“We express our strong indignation and demand that Jyllands-Posten and [cartoonist] Niels Bo Bojesen reproach themselves for their mistake and publicly apologize to the Chinese people,” the embassy said in a statement posted on its website. When asked to comment, Prime Minister Mette Frederiksen avoided any direct reference to Jyllands-Posten's cartoon. “I have nothing to say on the matter other than [to note that] we have a very strong tradition in Denmark not just for freedom of speech but also for freedom of satire, and we'll continue to have that in the future,” she said, according to multiple news media including Politiken.
“He's a very chill kid and doesn't cry much unless he's hungry,” Steece, 26, from Lake George, Minn., who works as a teacher in Wuhan, tells TIME. At 3 a.m. local time on Wednesday, a U.S. plane evacuated around 240 Americans from Wuhan, which has been on lock-down following the outbreak of a viral epidemic—a “novel coronavirus” dubbed 2019-nCoV, belonging to the same family that cause SARS and MERS — that has so far sickened 6,000 and claimed 132 lives. The virus has been traced to a seafood market in the city and nearly 60% of cases are in the providence where Wuhan is located. Wuhan's subway has been shut down, private vehicles banned from the city center, and the Lunar New Year holiday extended.
Sources told Bloomberg in January that the Canadian government was conducting a security review, and was months away from reaching a decision about whether to restrict or ban Huawei. China's ambassador to Canada Lu Shaye issued a warning in January, saying he believed there would be "repercussions" if the country froze Huawei out. Just before Trump signed the executive order declaring a national emergency, Canada's Public Safety Minister Ralph Goodale told reporters: "We obviously pay careful attention to what our allies are saying and doing.
The United Nations raised "serious concerns" on Tuesday about the trials of hundreds of alleged Islamic State members in Iraq, some of whom merely prepared meals, offered medical services or even acted as human shields for the jihadist group. Iraq has processed thousands of cases under its anti-terrorism law - including of detainees from outside the Middle East transferred from neighboring Syria - in the aftermath of a 2014-17 war against Islamic State militants.
The U.S. Navy promoted Chief Petty Officer Tony DeDolph four months after he admitted to choking a Green Beret to death. DeDolph—who will be back in court Thursday for a preliminary hearing—was formally charged in November 2018 with felony murder, conspiracy, obstruction of justice, burglary, hazing, and involuntary manslaughter in the strangulation death of Army Staff Sgt. Logan Melgar, a Special Forces soldier assigned to the 3rd Special Forces Group. Melgar was nearing the end of his deployment when he was killed in the West African nation of Mali in June 2017.
Key point: Israel has a ballistic missile it can fire from its jet fighters. Israel reportedly used in combat for the first time a new kind of fast, long-range missile. According to aviation journalist Babak Taghvaee, on April 13, 2019 Israeli air force warplanes fired, for the first time, at least one Rampage air-launched ballistic missile at a missile factory and weapons warehouses in Masyaf, Syria.
Hillary Clinton still harbors thoughts about a rematch with Donald Trump. In a new interview with Variety, the former first lady, secretary of state and two-time presidential candidate admitted that the outcome of the 2016 election still bothers her. "I know you're not running for president, but do you ever feel the urge to think: 'I could beat Donald Trump if I were running,'" journalist Ramin Setoodeh asked Clinton.
A Dutch court threw out a civil case Wednesday brought by a Dutch-Palestinian man seeking damages from two former Israeli military commanders for their roles in a 2014 airstrike on a Gaza house that killed six members of his family. The Hague District Court ruled that the case filed by Ismail Zeyada can't proceed because the commanders, including high profile former military chief Benny Gantz, have immunity. Zeyada was attempting to sue Gantz, who is now a prominent Israeli politician, and former Israeli air force commander Amir Eshel.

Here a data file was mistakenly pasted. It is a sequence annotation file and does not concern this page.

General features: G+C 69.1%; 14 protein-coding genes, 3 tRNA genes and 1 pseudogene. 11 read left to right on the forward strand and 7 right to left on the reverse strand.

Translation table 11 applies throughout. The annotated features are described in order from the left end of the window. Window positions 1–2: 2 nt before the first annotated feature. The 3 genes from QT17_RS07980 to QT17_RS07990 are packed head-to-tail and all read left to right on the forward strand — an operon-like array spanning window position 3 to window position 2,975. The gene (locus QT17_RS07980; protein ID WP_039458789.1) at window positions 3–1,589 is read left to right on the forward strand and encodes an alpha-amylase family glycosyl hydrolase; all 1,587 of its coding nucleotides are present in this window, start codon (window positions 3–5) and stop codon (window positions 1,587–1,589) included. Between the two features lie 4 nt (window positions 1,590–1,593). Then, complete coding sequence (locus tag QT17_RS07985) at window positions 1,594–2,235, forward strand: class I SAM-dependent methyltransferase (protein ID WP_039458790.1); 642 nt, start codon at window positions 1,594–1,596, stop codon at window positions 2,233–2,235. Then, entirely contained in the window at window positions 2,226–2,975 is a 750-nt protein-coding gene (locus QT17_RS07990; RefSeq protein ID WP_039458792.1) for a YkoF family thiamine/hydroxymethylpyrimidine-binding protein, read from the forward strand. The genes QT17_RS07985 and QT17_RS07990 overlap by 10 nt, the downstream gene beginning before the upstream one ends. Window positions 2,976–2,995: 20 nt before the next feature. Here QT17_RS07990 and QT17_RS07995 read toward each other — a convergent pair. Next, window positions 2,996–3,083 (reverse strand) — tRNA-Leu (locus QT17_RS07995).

Sign up to our Next Africa newsletter and follow Bloomberg Africa on Twitter Sanctioned by the West and spurned by China, Zimbabwe has turned to the United Arab Emirates in its latest bid to find a savior that can arrest the collapse of its economy. Zimbabwe's government has approached the U.A.E. in hopes of selling a stake in its national oil company, according to three company and government officials familiar with the plan. It also wants companies in the U.A.E. to buy more of its gold, they said.
Before undergoing cancer treatment in 2014, Ruby Torres and her then-boyfriend John Joseph Terrell decided to freeze embryos, since the treatment could have jeopardized her ability to have children later. But after getting married and surviving cancer, the couple divorced in 2017, eventually leaving the fate of the embryos in the court's hands. Torres wanted to use the embryos have children, but Terrell didn't want his ex-wife to have his biological children.
Andrew D. Bernstein/NBA Classic/Getty Images The basketball legend Kobe Bryant, his 13-year-old daughter, and seven other people were killed in a helicopter crash on Sunday. Bryant was known to get around using a private helicopter, most recently a Sikorsky S-76B. The helicopter was owned and operated by a company called Island Express, Federal Aviation Administration records show, and was previously owned by the state of Illinois. Visit Insider's homepage for more.
Two new U.S. Navy drones arrived in Guam over the weekend for their first mission in the Pacific region, expanding the reconnaissance and surveillance capabilities in the area, the service said in a Jan. 27 news release. The MQ-4C Triton drones, manufactured by Northrop Grumman, will serve as part of an early operational capability to develop a concept of operations for the high-altitude, long-endurance systems, according to the Navy. The inaugural deployment of Triton UAS brings enhanced capabilities and a broad increase in Maritime Domain Awareness to our forward Fleet commanders,” Rear Adm. Peter Garvin, commander of the Patrol and Reconnaissance Group, said in the release.